I like to make arbitrary rules for myself, one of the things is I don’t tweet stuff that I haven’t read.
KO: Everyone loves your twitter account. How do you find and curate the things you end up posting about?
MA: I like to make arbitrary rules for myself, one of the things is I don’t tweet stuff that I haven’t read. I like to learn new things and/or I have to learn new things every day so I basically started scheduling [tweets] as a way to make myself read the things that I want to read and get back to.
KO: Wait, so you schedule a tweet and then you’re like, okay well this is my deadline to read this thing - or I’ll be a liar.
KO: Whoa that’s awesome.
MA: I’ve also never not finished a book in my life. It’s one of my rules, I’m really strict about it.
KO: That’s a lot of pressure!
MA: So that was kind of how it started out - especially because I didn’t even know all the stuff I didn’t know. Then, as I’ve used R more and more, there’s stuff that I’ve just happened to read because I don’t know what I’m doing.
KO: The more you learn the more you can learn.
MA: Yeah so now a lot of the stuff [tweets] is stuff I end up reading over the course of the day and then add it [to the queue]. Or it’s just stuff I’ve already read when I feel like being lazy.
KO: Do you have side projects other than the basketball/sports stuff?
MA: I actually majored in science and technology studies, which means I was randomly trained in ethical/legal/social implications of science. So I’m working on some data ethics projects which unfortunately I can’t talk about. And then my big side project for total amusement was this D3.js in Action analysis of Archer which is a cartoon that I watch. But that’s also how I learned really how to use tidytext. So then I ended up doing a technical review for David [Robinson] and Julia’s [Silge] book Text Mining with R: A Tidy Approach. It was super fun. So yeah, I always have a bunch of random side projects going on.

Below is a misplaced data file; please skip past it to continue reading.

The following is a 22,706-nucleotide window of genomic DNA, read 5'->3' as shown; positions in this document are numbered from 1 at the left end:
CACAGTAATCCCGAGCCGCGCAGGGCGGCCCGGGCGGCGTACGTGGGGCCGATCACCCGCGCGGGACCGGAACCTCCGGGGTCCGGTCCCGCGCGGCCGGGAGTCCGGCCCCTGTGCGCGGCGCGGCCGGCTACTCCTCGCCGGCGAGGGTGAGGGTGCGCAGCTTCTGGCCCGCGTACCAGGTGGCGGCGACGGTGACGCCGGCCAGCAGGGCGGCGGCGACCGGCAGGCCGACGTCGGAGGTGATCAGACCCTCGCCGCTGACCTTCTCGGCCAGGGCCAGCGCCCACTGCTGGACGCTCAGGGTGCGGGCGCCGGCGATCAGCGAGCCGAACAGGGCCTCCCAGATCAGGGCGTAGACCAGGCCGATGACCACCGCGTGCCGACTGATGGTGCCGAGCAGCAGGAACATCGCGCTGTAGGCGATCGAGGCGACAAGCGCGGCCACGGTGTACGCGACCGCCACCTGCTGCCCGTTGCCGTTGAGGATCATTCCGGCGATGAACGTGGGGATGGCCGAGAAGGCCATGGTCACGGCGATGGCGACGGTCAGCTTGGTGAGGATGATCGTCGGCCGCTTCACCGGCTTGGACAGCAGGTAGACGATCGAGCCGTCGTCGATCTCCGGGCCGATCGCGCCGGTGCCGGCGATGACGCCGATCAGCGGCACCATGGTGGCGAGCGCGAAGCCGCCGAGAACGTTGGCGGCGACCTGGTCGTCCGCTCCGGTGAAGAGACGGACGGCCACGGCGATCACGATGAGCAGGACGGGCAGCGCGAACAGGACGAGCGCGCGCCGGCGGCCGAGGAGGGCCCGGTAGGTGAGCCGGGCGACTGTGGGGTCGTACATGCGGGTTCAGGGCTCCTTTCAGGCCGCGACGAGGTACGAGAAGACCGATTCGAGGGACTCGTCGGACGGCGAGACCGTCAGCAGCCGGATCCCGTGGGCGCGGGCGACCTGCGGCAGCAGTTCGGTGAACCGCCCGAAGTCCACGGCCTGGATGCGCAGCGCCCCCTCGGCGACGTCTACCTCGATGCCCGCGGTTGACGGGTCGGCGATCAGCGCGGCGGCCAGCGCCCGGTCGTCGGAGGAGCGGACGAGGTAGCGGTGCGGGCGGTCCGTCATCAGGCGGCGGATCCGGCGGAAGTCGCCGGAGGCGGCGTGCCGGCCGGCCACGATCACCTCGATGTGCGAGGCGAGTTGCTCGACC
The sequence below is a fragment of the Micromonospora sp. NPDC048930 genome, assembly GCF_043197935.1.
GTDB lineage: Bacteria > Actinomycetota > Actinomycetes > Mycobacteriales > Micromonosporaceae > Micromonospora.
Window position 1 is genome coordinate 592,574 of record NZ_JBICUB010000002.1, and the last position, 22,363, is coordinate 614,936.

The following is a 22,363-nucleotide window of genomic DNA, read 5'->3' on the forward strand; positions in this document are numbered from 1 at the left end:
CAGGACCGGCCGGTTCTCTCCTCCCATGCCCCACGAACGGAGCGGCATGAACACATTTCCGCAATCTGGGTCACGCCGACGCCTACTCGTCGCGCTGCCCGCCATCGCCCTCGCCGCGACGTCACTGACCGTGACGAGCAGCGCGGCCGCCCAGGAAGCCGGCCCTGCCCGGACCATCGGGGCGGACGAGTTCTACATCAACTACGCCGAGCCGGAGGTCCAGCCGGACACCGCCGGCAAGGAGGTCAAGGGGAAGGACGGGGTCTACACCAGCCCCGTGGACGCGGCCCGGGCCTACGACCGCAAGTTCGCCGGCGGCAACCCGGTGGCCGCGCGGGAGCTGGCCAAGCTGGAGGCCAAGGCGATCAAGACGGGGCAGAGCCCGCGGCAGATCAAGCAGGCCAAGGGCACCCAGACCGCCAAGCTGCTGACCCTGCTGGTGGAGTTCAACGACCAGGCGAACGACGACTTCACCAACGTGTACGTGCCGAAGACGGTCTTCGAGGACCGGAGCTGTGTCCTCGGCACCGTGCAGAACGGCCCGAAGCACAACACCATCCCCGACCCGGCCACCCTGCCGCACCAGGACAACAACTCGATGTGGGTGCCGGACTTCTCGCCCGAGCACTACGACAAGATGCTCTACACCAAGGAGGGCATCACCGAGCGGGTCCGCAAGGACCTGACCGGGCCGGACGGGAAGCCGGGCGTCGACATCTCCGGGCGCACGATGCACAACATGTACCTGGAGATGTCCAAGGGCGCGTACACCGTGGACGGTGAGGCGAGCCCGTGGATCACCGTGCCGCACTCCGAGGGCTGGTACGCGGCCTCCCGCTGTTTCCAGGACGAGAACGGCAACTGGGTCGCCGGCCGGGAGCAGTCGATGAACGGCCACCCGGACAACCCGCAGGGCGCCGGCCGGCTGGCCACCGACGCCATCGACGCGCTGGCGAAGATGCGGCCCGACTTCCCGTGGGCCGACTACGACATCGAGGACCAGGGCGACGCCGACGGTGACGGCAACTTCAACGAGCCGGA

KO: How is your work-life balance?
MA: It’s funny because I like what I do. So I don’t always know where that starts and ends. And I’m really bad at capitalism. It never occurs to me that I should be paid for doing some things. Especially if it involves open data and open source - surely you can’t charge for that? But I read a lot of stuff that’s not R too. I think I’m getting sort of a balance, but I’m not sure.
KO: Switching back to your job-job now. Are you on a team, are you remote, are you in an office, what are the logistics like?
MA: Kind of all of the above. In my old job I was on a team but I was the only person doing anything data related. And I developed some really lazy habits from that - really ugly code and committing terrible stuff to git. But with this NBA project I end up working with a lot of different people (who are also basketball-stat nerds).
KO: Do you work with people who are employed by the actual NBA teams, or just people who are really interested in the subject?
MA: No, so there is an unfortunate attrition of people whom I work with when they get hired by teams - which is not unfortunate, it’s awesome, but then they can no longer do anything with us. So that’s collaborative work but I don’t work on a team anymore.
KO: So you don’t have daily stand-ups or anything.
MA: No, no. I could probably benefit from that, but my goal is never to be 100% remote. After I went to that first data conference, I felt like being around all these people who are so much smarter than I am, and know so much more than I do is intimidating, but I also learned so much. And I learned so many things I was doing, not wrong, but inefficiently. I still learn about 80 things I’m doing inefficiently every day.
My goal right now - stop holding on to all of my projects that are not as done as I want them to be, and will never be done.
KO: Do you have set beginnings and endings to projects? How many projects are you juggling at a given time?